Sunday, 6 April 2014

Are globetrotting bacteria just hitching a ride or are they helpful?

The skin of any marine animal provides a unique interface between it and the environment.  Microbial communities found on the skin are known to cause disease in many fish and marine mammals, but could they also be an indicator of good health?

A team from Woods Hole has analysed skin samples from 56 Humpback whales, Megaptera novaeangliae.  This species is of particular interest as they are found in all of the worlds oceans, they also have huge annual migrations which will undoubtedly lead to changes in their environment, with temperatures varying between 6-25°C.  Using using 454 pyrosequencing of SSU rRNA genes, 23 major taxonomic groups were found to be associated with the skin of the humpback whales.  The majority of the bacteria found belonged to the Bacteroidetes and Gammaproteobacteria classes, and many skin samples also contained bacteria belonging to the Firmicutes and Alphaproteobacteria classes.  Two genera, Tenacibaculum (Bacteroidetes) and Psychrobacter (Gammaproteobacteria) were found to be abundant within the majority (97%) of whale skin samples, and collectively made up a large portion, 55–75%, of the skin-bacterial community.  Further analysis showed that differences in abundance of the Tenacibaculum and Psychrobacter spp. were linked to the geographic areas from which the samples were taken.   The same two species also significantly differed in abundance between samples taken from whales that were not actively feeding, in the Pacific Ocean and those who were feeding, in the Bering sea and Atlantic ocean. 

The sequences of the Tenacibaculum and Psychrobacter spp. appear to be specific to Humpback whales although they are closely related to sequences from bacteria taken from dolphins.  Although Tenacibaculum spp. have been associated with disease in fish, it is unlikely that this is the case with this particular species due to the abundance in which it is found on the whale skin.  It has been shown in other studies that Tenacibaculum spp. could actually act as a predator species and could have an antifouling effect, actually helping to keep the whales skin clear and healthy.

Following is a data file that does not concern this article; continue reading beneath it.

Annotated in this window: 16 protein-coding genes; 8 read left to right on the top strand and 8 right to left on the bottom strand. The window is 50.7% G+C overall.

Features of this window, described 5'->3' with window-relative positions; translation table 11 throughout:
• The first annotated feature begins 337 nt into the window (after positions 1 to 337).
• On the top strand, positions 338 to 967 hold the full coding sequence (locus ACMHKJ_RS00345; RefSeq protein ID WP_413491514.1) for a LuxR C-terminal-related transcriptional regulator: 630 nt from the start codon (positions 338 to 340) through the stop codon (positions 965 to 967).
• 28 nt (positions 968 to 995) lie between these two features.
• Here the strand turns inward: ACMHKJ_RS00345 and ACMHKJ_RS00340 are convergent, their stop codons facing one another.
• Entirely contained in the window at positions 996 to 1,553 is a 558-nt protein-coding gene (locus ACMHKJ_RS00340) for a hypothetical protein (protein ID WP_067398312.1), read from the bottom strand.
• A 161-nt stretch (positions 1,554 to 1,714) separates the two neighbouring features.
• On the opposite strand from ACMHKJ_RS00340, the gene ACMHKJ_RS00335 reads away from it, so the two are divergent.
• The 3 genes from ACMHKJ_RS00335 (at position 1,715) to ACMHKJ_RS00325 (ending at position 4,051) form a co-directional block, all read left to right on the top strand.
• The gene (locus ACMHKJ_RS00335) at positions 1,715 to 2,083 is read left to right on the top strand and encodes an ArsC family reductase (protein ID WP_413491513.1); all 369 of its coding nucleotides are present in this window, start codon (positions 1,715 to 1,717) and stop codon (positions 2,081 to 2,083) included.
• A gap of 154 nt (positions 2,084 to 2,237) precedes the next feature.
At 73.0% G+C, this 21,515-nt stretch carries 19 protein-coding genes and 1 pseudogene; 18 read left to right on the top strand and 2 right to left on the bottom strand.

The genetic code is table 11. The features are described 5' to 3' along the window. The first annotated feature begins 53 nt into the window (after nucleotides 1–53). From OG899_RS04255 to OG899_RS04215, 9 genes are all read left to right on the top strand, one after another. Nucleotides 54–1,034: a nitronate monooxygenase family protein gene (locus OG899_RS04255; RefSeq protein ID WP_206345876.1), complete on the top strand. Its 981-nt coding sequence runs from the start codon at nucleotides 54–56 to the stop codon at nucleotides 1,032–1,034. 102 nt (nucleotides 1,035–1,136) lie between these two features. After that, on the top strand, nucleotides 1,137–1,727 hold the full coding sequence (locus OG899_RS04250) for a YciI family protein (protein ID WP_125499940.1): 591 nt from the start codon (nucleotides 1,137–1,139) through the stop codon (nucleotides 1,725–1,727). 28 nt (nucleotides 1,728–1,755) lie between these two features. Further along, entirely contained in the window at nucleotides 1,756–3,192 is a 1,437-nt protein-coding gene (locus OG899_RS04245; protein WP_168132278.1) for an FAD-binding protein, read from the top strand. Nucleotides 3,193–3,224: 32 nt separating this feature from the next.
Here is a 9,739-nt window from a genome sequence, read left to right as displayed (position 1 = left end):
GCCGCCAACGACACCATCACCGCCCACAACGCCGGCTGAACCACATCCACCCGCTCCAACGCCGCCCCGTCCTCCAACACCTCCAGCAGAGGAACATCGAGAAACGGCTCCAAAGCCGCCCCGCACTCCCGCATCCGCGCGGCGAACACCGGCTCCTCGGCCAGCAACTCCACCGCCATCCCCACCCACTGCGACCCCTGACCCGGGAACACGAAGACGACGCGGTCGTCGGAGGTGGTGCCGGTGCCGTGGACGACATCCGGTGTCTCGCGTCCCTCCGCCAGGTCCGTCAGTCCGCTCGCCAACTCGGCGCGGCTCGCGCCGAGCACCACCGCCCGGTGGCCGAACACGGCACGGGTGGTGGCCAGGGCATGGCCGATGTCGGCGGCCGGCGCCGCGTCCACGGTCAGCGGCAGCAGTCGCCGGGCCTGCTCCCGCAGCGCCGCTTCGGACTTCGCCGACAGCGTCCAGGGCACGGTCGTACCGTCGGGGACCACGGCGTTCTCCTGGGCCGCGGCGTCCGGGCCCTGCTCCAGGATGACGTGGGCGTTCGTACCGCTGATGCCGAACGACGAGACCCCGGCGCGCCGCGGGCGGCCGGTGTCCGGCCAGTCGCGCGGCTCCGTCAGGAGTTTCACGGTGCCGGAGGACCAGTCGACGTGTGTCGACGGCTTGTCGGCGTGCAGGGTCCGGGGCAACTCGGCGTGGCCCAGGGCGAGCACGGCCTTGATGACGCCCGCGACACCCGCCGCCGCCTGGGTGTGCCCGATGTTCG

Of the two bacterial species, Psychrobacter spp. is globally more widespread and is known to be tolerant of a number of different environmental conditions including temperature and salinity.  Other Psychrobacter spp. are known to be able to produce cold shock proteins and it is therefore likely that the species associated with these whales can also manufacture such proteins to protect themselves against the extreme cold conditions experienced during migration. 

Further investigation is required to determine if the feeding state of the whales which cause them to change to catabolic metabolism while in oligotrophic tropical waters can affect the composition of the associated microbial communities.  While in this state there is a decrease in repair of skin cells, and immune response, which could be linked to decrease in wound healing leaving the animals prone to infection.  So could any of the associated bacteria be producing antibiotics that could aid any healing, or could they be predatory and therefore preventing harmful bacteria from taking hold?  It is important to understand how these bacterial species may be beneficial for humpback whales and also to determine if they are could these properties be exploited for human health or anti fouling products?

Apprill, A., Robbins, J., Eren, A. M., Pack, A. A., Reveillaud, J., Mattila, D., ... & Mincer, T. J. (2014). Humpback whale populations share a core skin bacterial community: towards a health index for marine mammals?. PloS one, 9(3), e90785.


  1. You really got me with this idea! I had not previously considered how the temperature differences caused by migration could affect the ‘external’ microbial community. As Psychrobacter spp. is more globally widespread and more able to withstand cold – was this the species that was more abundant in the colder geographical regions?
    I wonder whether it is the state of fasting or the change in microbial structure which is affecting skin cell repair and immune response. I suppose it is most likely a combination of the two: and I question the feasibility of trying to untangle which factor is contributing what, due to the problematic nature of testing on whales!
    I’m also curious about the other 25-45% of microbes which make up the skin bacterial community. Whilst their numbers might not be as impressive, quality over quantity! I would be really interested in the microbes that are present in on climate but not in another (temperature wise) – and too see what effect their absence/presence has on the overall well-being of the host.

  2. Hi Caroline,

    With regards to your comments on fasting, I went through the notes from Kimberely Bennetts lectures on fasting which seem to suggest that it does have an effect on skin repair but I could not find any mention of how this might be helped or hindered by the microbial communities present at the time. It could be possible to test the theory on animals such as captive dolphins maybe but I agree for whales it will prove problematic.
    I can't post the image but table 4 in the paper shows the differences between species found on animals in a catabolic and anabolic state. The main difference is indeed from one of the Psychrobacter spp.
    They exact species making up the total community have not yet been determined but hopefully future papers from this group will identify all associated species to allow interactions between the microbes themselves and between them and the animal to be studied further.